How to 'write' a photo book
ASK NANAY By Socorro C. Ramos (The Philippine Star) Updated August 21, 2011 12:00
I read your column last week about your advice to writers who want to write a book. I also want to seek your advice. I also want to “write” a book but I am a photographer. I was thinking of doing a coffeetable book similar to those you sell at National. It could feature different homes and their beautiful gardens or my travels throughout the Philippines because I also love to travel all over our country.
If it’s going to be a travel book, I already have many of the photos I want to publish but I really have no idea how to get my book published.
Do you have any advice to me for first steps I should take?
The process for publishing a novel and a coffeetable book are actually very similar. Having your photos ready for publication is a good first step — parang may first draft ka na ng manuscript mo. But there is still a lot of work to be done. For example, unless the book will be purely made up of photographs, you will still need to bring a writer on board to write whatever little text the book will have such as introductions to chapters, some explanatory footnotes, etc.
Unless you want to self-publish, assuming you know a little bit about the industry and what it takes to publish a book, my suggestion is always for aspiring “creators” to approach a publishing company.
These publishing companies are professionals and they have been in the business for a long time. They can provide you expert advice. They know all the layout artists, editors, writers, photographers and everyone you will need to work with to come out with a finished product. They know what sells in the market and they have the distribution.
With regard to the financial arrangements, normally the publisher will shoulder the expenses of producing the book while you provide the content. However, this would mean that the publisher “believes” in your book. Kung tingin nung publisher hindi mabebenta ang libro mo (if the publisher thinks the book will not sell), obviously they will not invest money in it. If you want to invest some of your own money and “co-publish” the book, you will have to talk to your publisher to see how that arrangement can be made.
In closing, I suggest that you go and talk to some of our local publishing houses. Just ask for a meeting and pitch them your idea. Perhaps show them some photos. See who you are comfortable with and who is comfortable with you. Then take it from there and before you know it, you may just find your photographs on the shelves of a bookstore.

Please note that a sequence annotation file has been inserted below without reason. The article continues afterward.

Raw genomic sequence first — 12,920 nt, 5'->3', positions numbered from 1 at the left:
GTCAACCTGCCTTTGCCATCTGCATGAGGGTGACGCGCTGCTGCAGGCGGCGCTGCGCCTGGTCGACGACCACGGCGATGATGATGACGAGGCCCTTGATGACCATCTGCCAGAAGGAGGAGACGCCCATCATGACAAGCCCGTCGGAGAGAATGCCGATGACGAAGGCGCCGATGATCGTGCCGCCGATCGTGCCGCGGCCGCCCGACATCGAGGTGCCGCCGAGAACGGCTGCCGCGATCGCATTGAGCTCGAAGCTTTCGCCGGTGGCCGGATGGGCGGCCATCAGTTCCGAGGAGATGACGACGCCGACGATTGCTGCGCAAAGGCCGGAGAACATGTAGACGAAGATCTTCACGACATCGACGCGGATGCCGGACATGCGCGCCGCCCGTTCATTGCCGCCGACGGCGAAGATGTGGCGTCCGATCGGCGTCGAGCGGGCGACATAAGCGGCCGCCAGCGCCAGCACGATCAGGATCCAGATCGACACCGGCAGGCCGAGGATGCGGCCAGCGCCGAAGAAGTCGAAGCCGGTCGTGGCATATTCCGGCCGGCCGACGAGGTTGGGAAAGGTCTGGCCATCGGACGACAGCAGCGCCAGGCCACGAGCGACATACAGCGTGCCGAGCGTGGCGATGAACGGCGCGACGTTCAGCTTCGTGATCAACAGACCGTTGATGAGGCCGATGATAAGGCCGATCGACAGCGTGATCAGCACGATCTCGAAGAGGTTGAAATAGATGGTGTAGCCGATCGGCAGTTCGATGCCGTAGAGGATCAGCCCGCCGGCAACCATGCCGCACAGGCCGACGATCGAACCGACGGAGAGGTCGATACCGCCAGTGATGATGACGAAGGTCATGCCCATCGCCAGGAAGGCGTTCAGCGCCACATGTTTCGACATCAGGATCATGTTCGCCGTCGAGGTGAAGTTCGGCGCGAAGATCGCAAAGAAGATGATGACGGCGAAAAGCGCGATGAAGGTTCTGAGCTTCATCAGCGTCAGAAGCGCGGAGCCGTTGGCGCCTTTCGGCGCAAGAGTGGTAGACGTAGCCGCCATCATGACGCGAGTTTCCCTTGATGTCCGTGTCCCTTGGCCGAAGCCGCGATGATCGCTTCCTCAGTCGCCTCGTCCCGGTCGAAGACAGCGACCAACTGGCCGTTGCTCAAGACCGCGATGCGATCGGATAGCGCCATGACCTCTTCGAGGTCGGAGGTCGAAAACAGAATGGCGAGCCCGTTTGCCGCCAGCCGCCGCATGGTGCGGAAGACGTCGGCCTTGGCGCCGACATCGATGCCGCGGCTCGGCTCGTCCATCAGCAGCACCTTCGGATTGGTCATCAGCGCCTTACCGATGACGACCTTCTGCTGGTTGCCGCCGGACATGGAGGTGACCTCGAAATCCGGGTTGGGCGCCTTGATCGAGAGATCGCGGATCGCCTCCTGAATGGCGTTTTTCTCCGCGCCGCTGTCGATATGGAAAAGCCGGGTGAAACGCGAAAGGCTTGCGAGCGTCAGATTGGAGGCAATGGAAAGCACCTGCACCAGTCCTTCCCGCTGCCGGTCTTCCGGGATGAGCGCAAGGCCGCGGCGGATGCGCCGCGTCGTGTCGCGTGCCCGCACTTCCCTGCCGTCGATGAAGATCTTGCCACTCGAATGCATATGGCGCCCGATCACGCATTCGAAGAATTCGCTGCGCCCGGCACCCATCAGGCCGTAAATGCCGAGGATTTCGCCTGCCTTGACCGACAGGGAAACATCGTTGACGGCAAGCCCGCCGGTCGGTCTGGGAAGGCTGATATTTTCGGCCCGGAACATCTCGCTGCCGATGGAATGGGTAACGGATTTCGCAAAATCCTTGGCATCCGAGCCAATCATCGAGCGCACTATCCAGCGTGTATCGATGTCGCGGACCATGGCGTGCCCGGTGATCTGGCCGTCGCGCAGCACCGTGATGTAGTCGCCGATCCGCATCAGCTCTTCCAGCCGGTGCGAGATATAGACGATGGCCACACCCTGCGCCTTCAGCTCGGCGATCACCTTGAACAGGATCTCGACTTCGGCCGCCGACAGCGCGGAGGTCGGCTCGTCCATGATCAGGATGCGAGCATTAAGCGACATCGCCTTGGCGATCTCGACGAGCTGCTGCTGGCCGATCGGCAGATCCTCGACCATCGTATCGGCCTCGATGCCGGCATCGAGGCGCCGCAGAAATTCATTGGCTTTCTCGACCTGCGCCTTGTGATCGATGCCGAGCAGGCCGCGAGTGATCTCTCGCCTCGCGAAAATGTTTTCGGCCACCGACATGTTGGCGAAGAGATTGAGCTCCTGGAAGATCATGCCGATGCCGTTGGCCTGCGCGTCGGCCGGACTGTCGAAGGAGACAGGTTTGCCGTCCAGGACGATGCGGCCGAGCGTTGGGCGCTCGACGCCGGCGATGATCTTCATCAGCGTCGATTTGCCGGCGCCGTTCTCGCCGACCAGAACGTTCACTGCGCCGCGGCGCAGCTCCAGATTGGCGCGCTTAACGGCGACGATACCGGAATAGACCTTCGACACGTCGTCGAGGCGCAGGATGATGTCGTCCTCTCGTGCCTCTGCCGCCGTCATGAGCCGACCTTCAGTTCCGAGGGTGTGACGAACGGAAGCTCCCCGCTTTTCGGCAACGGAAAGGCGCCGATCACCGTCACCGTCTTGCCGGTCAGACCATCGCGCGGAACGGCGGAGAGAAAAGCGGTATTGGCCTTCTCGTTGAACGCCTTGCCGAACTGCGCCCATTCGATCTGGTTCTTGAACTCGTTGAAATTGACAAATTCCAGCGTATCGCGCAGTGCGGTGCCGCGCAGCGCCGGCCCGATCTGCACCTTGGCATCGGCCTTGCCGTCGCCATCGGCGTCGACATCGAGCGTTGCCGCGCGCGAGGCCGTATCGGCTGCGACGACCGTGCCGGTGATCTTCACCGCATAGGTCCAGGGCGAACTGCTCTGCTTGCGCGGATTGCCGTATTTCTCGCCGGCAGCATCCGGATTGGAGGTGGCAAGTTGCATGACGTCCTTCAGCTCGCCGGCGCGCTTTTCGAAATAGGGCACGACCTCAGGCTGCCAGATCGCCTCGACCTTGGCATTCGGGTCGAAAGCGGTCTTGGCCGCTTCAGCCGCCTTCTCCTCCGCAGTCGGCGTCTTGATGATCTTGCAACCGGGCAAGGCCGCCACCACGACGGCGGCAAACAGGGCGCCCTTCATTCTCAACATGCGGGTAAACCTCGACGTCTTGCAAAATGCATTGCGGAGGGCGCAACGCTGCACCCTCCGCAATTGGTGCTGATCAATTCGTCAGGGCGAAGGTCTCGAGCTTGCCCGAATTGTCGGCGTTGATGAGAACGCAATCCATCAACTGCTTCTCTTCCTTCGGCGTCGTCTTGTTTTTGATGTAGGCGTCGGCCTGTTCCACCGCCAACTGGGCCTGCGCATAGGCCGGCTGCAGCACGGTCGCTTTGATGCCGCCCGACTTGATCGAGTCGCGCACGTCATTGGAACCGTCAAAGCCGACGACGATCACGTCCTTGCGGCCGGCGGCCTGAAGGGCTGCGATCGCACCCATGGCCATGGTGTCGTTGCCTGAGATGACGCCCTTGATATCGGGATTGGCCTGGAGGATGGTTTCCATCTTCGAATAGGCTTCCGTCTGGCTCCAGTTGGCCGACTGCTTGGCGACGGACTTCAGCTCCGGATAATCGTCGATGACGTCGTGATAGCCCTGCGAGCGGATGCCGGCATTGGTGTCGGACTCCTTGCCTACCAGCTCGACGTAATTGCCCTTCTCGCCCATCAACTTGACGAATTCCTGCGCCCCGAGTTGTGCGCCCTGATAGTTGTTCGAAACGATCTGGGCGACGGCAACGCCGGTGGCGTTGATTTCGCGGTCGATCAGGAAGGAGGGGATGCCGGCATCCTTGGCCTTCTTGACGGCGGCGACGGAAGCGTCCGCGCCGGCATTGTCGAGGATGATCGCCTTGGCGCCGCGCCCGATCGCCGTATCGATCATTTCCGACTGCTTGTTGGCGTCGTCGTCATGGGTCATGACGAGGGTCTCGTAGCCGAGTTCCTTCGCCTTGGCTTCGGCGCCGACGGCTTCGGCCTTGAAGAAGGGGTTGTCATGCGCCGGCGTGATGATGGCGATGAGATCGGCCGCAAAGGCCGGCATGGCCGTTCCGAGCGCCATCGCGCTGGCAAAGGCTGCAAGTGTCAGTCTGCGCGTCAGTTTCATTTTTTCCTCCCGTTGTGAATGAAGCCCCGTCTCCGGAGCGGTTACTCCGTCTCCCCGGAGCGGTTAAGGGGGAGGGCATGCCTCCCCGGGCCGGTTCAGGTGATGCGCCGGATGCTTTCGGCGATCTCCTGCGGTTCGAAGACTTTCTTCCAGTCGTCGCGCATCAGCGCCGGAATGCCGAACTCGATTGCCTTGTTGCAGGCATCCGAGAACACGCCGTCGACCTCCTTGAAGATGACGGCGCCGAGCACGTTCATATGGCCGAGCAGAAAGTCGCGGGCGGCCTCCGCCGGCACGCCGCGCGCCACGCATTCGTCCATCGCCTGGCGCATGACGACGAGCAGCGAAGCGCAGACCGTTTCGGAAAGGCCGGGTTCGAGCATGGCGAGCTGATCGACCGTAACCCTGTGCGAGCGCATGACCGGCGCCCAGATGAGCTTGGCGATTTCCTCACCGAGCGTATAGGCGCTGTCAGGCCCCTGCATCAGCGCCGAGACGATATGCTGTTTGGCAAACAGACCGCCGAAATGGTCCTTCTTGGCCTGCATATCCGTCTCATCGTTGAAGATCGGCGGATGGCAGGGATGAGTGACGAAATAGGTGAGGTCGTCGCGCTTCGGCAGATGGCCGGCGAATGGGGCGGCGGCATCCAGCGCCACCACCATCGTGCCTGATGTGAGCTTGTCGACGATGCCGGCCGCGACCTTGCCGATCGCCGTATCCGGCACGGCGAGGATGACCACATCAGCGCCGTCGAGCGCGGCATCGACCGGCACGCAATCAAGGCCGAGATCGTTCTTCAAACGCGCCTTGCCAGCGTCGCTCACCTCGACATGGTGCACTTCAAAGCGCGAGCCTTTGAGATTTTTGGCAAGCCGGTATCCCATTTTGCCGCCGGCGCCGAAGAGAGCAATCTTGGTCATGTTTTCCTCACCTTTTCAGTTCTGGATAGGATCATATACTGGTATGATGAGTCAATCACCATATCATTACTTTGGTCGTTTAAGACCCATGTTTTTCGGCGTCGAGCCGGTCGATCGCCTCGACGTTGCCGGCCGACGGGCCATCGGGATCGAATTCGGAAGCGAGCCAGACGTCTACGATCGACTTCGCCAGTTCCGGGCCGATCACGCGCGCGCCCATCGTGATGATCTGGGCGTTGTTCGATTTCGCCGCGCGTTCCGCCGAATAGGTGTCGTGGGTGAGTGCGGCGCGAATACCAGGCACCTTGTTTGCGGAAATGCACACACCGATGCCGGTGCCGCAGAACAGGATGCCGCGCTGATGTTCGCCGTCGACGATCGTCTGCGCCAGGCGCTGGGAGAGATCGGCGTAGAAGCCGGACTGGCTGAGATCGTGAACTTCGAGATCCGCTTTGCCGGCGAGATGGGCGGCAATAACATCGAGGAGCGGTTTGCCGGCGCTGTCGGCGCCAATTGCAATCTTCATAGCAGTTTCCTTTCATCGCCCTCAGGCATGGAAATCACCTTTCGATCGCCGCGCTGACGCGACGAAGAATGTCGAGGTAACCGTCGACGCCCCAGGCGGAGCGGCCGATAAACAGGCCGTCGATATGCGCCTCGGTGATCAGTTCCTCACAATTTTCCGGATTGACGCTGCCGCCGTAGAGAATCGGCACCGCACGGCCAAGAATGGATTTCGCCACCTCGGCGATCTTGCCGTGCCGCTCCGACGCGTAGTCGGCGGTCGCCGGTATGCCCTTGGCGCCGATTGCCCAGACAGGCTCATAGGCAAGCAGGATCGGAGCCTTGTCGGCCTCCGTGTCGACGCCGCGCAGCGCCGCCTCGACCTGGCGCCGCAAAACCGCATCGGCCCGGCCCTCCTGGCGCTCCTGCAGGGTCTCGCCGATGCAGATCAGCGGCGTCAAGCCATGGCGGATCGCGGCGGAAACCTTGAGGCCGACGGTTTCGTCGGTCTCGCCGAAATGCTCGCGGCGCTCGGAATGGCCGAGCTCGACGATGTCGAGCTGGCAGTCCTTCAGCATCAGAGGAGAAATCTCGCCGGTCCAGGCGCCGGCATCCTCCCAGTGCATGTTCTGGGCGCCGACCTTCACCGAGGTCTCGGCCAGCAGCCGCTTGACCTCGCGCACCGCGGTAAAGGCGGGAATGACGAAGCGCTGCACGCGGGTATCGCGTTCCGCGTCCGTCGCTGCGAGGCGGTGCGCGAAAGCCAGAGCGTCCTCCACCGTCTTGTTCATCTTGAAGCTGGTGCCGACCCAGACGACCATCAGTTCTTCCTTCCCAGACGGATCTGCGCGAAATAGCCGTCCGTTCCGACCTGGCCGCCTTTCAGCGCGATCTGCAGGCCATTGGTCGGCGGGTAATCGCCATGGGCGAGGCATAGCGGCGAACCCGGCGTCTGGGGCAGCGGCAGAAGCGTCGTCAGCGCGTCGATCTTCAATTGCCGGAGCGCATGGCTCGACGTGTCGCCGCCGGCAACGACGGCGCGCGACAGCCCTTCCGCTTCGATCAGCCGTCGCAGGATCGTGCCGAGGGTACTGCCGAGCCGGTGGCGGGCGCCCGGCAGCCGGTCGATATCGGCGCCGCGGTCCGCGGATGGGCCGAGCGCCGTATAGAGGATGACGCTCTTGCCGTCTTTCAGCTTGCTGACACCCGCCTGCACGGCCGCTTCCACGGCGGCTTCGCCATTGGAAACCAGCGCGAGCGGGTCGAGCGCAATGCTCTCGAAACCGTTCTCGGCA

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More Advice For A Wannabe Novelist
This is in response to Wannabe Writer, whose letter appeared in the Philippine STAR on Aug. 14. “Wannabe” wants to write a novel, but feels overwhelmed at the thought of just getting started.
Wannabe, my suggestion is to get yourself a big notebook and start writing. The first step is to put your basic story on paper, kind of like a rough outline, without any concern for details, grammar or even continuity. Just try to summarize the whole story.
Don’t try to write the story from beginning to end. You’ve already done that. Now you just need to “flesh out” your story, by writing the details. Focus first on the parts you have thought most about. Work on one scene for a while. If it becomes boring or tiring, start working on a different part. Keep it fun, or you might give up before it’s finished.
After a while, you will start to see something that looks like the beginnings of a novel. That’s when you need to start working on it as a single story, rather than as a series of scenes.
One last suggestion. As often as you can, transfer your notes to a computer. Later you will find that it’s a lot easier to edit your work on the computer than on paper.
For help with your grammar, visit my website www.englysh.com and join the American English Club.
I hope you find these tips helpful. — Michael Brown, The American English Club
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